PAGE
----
There has been a lot of news coverage over recent years on the plight of bees, and on how a drop in the number of these pollinating insects could spell problems for biodiversity and even global food production. Alongside efforts to restore bee populations, innovative scientists have been working on ways to harness tech to assist with pollination. For example, small drones have been fitted with animal hair bristles and coated with a sticky gel that allows them to capture and transfer pollen between plants.
Future iterations of this technology may be able to identify specific flowers for more accurate targeting of pollen, and drones are likely to be much smaller too. These miniature devices could be solar powered, and perhaps even attach to our clothing so that regular people can play an active role in aiding pollination when they’re simply out for walks in nature.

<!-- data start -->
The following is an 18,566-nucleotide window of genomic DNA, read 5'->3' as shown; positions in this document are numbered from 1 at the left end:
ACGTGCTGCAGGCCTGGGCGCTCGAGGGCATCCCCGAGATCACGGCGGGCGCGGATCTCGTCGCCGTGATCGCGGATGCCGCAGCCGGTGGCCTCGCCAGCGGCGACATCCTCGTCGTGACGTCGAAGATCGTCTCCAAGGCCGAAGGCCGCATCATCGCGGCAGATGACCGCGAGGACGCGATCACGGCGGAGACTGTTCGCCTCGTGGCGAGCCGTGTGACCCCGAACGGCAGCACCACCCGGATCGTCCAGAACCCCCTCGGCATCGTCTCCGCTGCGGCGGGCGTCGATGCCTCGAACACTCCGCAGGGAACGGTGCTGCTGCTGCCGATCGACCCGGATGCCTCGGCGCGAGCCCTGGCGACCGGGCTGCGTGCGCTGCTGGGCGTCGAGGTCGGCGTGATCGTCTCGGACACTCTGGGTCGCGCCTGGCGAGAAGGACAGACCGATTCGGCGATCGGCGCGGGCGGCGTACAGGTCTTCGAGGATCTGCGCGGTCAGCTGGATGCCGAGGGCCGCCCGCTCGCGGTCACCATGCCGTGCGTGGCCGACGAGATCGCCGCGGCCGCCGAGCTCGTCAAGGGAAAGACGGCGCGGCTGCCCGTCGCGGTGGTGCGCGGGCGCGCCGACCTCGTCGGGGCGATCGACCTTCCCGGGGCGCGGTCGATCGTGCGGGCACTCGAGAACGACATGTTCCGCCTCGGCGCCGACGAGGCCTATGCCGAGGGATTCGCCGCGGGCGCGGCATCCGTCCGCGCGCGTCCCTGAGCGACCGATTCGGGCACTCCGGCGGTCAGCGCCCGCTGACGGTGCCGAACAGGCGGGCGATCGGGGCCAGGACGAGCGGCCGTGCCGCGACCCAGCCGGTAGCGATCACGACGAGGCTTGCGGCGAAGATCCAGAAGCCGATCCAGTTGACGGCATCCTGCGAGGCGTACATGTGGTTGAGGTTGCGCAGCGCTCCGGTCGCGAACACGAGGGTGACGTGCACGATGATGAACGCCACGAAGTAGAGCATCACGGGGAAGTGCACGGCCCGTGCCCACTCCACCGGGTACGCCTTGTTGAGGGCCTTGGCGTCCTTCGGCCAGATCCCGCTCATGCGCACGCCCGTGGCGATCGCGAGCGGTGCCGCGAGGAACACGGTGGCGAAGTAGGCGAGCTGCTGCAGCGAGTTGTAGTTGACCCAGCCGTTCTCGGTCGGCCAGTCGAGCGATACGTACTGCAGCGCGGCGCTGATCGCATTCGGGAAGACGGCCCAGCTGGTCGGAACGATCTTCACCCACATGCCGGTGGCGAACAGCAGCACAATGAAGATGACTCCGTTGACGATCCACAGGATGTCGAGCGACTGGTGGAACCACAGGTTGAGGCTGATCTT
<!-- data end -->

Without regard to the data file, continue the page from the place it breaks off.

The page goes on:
Many people are looking for ways to make their homes more energy efficient, and one way to do this is to use temperature-regulating fabrics. For example, it’s already possible to buy duvets that either heat or cool you as you sleep according to your preferred temperature. These hi-tech sleeping aids allow users to adjust their side of the bed to their temperature specifications by blowing out either warm or cool air. They remove the need to heat or air condition the entire room.
As automatic climatisation fabrics continue to advance, clothes may start to feature this technology, helping wearers to achieve their desired temperature whether they’re indoors or outside, and all without having to reach for their heating or air conditioning controls.